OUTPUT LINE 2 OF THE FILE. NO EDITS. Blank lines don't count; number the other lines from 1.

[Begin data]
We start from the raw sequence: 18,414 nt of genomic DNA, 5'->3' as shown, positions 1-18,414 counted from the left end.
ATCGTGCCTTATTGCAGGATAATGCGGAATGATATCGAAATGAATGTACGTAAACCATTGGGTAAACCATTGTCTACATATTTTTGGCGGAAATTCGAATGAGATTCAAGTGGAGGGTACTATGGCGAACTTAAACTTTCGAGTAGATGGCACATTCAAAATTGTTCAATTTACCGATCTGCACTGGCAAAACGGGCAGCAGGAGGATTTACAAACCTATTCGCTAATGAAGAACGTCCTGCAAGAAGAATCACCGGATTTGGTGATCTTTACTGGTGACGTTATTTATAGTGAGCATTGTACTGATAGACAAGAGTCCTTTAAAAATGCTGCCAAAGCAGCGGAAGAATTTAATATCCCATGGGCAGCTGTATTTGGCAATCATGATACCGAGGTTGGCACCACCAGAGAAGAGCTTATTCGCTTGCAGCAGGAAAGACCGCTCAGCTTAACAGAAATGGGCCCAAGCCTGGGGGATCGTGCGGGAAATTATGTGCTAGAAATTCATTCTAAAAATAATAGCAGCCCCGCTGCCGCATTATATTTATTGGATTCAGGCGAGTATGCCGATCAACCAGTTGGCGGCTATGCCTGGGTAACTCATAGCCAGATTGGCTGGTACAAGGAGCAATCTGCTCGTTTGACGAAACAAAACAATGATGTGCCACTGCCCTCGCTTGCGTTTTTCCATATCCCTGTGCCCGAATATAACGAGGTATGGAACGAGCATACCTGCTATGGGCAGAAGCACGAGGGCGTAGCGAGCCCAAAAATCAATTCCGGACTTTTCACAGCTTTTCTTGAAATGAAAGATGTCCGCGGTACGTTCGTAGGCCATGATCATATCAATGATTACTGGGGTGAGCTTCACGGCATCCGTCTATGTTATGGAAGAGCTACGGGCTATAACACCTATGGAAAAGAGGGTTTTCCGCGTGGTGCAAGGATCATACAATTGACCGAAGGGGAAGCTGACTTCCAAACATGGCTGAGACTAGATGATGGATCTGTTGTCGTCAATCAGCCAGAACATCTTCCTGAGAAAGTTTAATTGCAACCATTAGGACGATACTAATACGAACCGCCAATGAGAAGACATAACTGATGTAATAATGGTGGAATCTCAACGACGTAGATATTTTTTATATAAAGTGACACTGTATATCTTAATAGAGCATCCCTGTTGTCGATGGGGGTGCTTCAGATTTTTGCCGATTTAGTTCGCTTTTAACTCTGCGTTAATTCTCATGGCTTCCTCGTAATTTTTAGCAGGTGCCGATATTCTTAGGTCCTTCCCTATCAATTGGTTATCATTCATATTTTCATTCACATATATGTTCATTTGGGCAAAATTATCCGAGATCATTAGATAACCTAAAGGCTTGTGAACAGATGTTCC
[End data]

ATCGTGCCTTATTGCAGGATAATGCGGAATGATATCGAAATGAATGTACGTAAACCATTGGGTAAACCATTGTCTACATATTTTTGGCGGAAATTCGAATGAGATTCAAGTGGAGGGTACTATGGCGAACTTAAACTTTCGAGTAGATGGCACATTCAAAATTGTTCAATTTACCGATCTGCACTGGCAAAACGGGCAGCAGGAGGATTTACAAACCTATTCGCTAATGAAGAACGTCCTGCAAGAAGAATCACCGGATTTGGTGATCTTTACTGGTGACGTTATTTATAGTGAGCATTGTACTGATAGACAAGAGTCCTTTAAAAATGCTGCCAAAGCAGCGGAAGAATTTAATATCCCATGGGCAGCTGTATTTGGCAATCATGATACCGAGGTTGGCACCACCAGAGAAGAGCTTATTCGCTTGCAGCAGGAAAGACCGCTCAGCTTAACAGAAATGGGCCCAAGCCTGGGGGATCGTGCGGGAAATTATGTGCTAGAAATTCATTCTAAAAATAATAGCAGCCCCGCTGCCGCATTATATTTATTGGATTCAGGCGAGTATGCCGATCAACCAGTTGGCGGCTATGCCTGGGTAACTCATAGCCAGATTGGCTGGTACAAGGAGCAATCTGCTCGTTTGACGAAACAAAACAATGATGTGCCACTGCCCTCGCTTGCGTTTTTCCATATCCCTGTGCCCGAATATAACGAGGTATGGAACGAGCATACCTGCTATGGGCAGAAGCACGAGGGCGTAGCGAGCCCAAAAATCAATTCCGGACTTTTCACAGCTTTTCTTGAAATGAAAGATGTCCGCGGTACGTTCGTAGGCCATGATCATATCAATGATTACTGGGGTGAGCTTCACGGCATCCGTCTATGTTATGGAAGAGCTACGGGCTATAACACCTATGGAAAAGAGGGTTTTCCGCGTGGTGCAAGGATCATACAATTGACCGAAGGGGAAGCTGACTTCCAAACATGGCTGAGACTAGATGATGGATCTGTTGTCGTCAATCAGCCAGAACATCTTCCTGAGAAAGTTTAATTGCAACCATTAGGACGATACTAATACGAACCGCCAATGAGAAGACATAACTGATGTAATAATGGTGGAATCTCAACGACGTAGATATTTTTTATATAAAGTGACACTGTATATCTTAATAGAGCATCCCTGTTGTCGATGGGGGTGCTTCAGATTTTTGCCGATTTAGTTCGCTTTTAACTCTGCGTTAATTCTCATGGCTTCCTCGTAATTTTTAGCAGGTGCCGATATTCTTAGGTCCTTCCCTATCAATTGGTTATCATTCATATTTTCATTCACATATATGTTCATTTGGGCAAAATTATCCGAGATCATTAGATAACCTAAAGGCTTGTGAACAGATGTTCC